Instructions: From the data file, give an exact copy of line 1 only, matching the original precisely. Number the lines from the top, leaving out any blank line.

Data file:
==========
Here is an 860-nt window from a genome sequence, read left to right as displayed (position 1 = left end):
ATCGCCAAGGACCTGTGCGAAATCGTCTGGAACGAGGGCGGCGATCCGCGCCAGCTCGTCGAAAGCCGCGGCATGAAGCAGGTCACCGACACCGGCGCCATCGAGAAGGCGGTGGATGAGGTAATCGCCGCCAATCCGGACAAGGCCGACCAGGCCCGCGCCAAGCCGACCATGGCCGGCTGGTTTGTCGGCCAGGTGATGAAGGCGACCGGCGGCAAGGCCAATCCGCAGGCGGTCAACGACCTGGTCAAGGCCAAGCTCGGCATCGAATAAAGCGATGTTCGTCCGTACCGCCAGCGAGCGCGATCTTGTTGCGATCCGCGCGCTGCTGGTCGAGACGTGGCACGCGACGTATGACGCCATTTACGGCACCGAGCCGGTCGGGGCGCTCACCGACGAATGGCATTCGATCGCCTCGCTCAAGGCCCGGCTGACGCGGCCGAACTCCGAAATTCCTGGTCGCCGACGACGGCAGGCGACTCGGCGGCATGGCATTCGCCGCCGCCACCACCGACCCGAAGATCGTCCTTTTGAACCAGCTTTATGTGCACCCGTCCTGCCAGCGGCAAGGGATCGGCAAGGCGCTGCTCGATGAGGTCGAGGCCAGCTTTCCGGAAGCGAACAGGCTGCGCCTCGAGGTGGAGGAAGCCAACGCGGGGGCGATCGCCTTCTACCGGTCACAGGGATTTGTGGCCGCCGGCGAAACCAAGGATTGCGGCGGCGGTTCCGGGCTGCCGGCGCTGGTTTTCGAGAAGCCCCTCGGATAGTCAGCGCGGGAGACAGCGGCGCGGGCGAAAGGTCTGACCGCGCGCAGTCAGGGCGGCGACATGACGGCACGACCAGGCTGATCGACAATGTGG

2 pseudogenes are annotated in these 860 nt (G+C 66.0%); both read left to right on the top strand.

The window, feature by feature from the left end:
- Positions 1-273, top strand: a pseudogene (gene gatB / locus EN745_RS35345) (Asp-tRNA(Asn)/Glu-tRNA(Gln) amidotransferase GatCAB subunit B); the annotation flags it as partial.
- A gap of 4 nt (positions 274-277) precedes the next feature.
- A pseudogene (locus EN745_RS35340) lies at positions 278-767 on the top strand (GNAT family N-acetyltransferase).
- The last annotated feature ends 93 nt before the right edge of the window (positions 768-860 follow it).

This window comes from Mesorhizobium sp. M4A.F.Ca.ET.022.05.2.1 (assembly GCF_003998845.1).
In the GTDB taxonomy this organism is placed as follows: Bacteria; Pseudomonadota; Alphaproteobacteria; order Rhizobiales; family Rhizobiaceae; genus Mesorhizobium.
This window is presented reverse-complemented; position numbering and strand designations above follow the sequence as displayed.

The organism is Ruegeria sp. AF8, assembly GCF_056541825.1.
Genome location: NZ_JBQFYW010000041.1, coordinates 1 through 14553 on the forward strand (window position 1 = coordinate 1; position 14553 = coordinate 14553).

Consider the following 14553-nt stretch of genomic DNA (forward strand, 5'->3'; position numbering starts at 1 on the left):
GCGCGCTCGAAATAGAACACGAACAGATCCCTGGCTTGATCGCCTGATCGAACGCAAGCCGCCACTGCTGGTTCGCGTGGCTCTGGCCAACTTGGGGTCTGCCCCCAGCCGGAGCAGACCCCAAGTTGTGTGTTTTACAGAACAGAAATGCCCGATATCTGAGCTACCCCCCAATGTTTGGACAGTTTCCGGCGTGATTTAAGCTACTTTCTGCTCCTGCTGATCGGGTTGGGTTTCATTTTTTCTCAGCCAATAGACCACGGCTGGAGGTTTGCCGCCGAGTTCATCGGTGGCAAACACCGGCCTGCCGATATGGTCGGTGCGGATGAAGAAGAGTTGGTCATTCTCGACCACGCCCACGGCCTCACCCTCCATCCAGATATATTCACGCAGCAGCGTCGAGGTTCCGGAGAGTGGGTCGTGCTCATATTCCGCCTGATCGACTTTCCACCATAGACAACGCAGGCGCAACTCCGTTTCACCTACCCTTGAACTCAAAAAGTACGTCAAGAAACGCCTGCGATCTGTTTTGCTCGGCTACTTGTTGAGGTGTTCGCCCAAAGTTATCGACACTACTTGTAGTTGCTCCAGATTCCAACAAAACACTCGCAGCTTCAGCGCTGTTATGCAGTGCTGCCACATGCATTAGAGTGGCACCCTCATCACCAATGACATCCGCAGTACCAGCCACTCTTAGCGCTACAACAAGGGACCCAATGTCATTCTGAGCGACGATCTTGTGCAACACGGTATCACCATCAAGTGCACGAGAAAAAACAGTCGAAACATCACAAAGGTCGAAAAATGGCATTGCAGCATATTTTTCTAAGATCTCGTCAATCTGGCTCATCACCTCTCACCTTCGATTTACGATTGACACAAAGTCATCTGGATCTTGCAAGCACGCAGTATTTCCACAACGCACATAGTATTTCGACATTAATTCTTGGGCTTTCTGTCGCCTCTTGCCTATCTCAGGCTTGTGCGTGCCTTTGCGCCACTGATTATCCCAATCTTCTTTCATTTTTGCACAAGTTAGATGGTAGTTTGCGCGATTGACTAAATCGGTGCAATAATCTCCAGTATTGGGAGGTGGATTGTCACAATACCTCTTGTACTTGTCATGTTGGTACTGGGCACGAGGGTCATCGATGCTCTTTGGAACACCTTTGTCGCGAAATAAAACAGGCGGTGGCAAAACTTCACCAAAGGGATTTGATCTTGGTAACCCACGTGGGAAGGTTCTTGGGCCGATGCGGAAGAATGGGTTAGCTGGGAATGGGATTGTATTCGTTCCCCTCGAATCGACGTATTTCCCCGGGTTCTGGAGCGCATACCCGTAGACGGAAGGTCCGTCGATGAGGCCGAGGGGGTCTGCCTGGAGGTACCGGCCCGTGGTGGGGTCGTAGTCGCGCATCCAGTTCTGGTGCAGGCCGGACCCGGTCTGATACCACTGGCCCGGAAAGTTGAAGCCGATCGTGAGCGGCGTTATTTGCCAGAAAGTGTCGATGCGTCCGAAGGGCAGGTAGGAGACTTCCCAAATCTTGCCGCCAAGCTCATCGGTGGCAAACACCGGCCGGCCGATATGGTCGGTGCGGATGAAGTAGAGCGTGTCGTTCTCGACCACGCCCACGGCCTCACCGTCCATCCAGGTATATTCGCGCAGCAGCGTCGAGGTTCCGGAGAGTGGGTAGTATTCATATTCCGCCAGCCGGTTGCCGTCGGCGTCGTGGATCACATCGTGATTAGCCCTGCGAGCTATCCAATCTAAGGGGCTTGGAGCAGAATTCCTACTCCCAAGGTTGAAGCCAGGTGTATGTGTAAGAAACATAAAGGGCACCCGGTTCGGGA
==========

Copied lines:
Here is an 860-nt window from a genome sequence, read left to right as displayed (position 1 = left end):